Alesis' previous SamplePad had four pads that were generously sized, but it instantly left you wanting more. Having doubled the pad count to eight, the Pro edition may look similar to the Roland SBX, but it comes in at half the price.
The name itself is slightly erroneous as SamplePad Pro doesn't sample direct; the onboard capacity is limited to around 200 sounds. Instead it reads samples loaded onto an SD card (max size 32GB).
Finished in the black with blue LED associated with Alesis, the unit looks neat and the layout is sensible with any dials removed from the playing surface. Instead they are located on the front and rear sides.
Alesis has actually made it a bit too clutter-free. The menu system would be easier to navigate with the inclusion of a Yes/No type button, or a Select/Exit set-up. Instead you have to hit two buttons at the same time and button sensitivity is such that you don't always do it correctly.
This minor annoyance aside, the menu is simple and requires no diving for selecting kits and swapping drum sounds. In fact, the only things you'll need to root around for are the settings, saving kits and loading samples onto the SD card.
Alesis has also bundled a free sample pack of hits and loops - or rather this is a free download from their website. Regardless, you are treated to nearly 500MB of sounds that are also used across Alesis' entire percussion range.
Loading new samples or loops onto the SamplePad is very easy. With the unit connected to the computer via USB you just need the SD card inserted and sample-load option selected; your SD card will appear as normal in your OS of choice.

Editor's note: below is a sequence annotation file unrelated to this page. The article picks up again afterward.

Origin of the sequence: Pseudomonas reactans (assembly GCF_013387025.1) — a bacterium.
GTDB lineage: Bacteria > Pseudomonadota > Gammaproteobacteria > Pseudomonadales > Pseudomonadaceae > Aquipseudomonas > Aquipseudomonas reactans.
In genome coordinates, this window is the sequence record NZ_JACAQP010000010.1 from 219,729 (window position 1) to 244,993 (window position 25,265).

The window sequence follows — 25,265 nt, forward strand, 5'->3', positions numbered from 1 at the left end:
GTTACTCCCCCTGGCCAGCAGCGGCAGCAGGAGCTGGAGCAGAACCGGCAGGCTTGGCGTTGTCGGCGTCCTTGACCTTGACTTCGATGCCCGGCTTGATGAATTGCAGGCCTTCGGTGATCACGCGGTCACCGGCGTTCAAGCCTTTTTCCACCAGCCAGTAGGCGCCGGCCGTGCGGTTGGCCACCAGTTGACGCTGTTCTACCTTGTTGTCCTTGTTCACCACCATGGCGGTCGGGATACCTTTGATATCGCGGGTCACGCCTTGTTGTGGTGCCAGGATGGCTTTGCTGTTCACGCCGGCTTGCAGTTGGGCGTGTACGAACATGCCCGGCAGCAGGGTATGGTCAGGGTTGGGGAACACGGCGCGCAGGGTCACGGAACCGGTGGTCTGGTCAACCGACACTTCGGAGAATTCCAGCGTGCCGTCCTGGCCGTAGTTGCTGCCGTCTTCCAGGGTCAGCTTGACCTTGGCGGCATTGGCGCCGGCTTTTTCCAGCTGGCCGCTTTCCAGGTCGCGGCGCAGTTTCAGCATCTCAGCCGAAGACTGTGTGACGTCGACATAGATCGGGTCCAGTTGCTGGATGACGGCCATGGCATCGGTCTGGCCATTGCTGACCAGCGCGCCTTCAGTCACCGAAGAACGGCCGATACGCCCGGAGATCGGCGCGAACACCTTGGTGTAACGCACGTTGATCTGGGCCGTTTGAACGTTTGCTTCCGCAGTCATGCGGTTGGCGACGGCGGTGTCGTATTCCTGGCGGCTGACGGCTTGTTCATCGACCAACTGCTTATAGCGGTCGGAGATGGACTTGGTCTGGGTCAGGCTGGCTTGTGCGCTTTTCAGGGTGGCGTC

All sounds need to be loaded onto the root of the card to be read. Once you're back on SamplePad, you will need to set the sample location to 'card' and you're all set.
The SamplePad Pro features extra trigger and pad inputs, so you can expand it with two extra pads, Kick and Hi-Hat triggers. There's also MIDI I/O, Aux in with volume control, and Footswitch input for system control.
What struck us after using the Pro for only a short while was how versatile it could be in a live situation. Connecting external gear is a doddle via MIDI; you'll just need to assign each pad to the MIDI channel of choice.
Using the extra pad and trigger inputs you can connect something like the EHX Clockworks to sequence some polyrhythms and still have the freedom to perform with the pads.
The playability of the pads is good enough, but doesn't feel as solid as the Roland or Yamaha alternatives and is quite hollow when hit with the stick, feedback being a little on the dead side. Pad sensitivity is tailored to a heavier playing style, but it's easy enough to adjust to suit your style.
Initially there was also some accidental re-triggering or 'crosstalk' between the shoulder pads and the adjacent pads at low velocities, but a firmware update seems to have rectified the situation.
SamplePad Pro offers a versatile solution for anyone looking to expand their creative output, be it as a live tool or in the studio. While its lightweight chassis may not stand up to the rigours of touring over time, its flexibility, simplicity and price make for a good all-round sampling tool.
If you see it more as an expressive sample player and controller, then it has much more to offer than just a beat machine.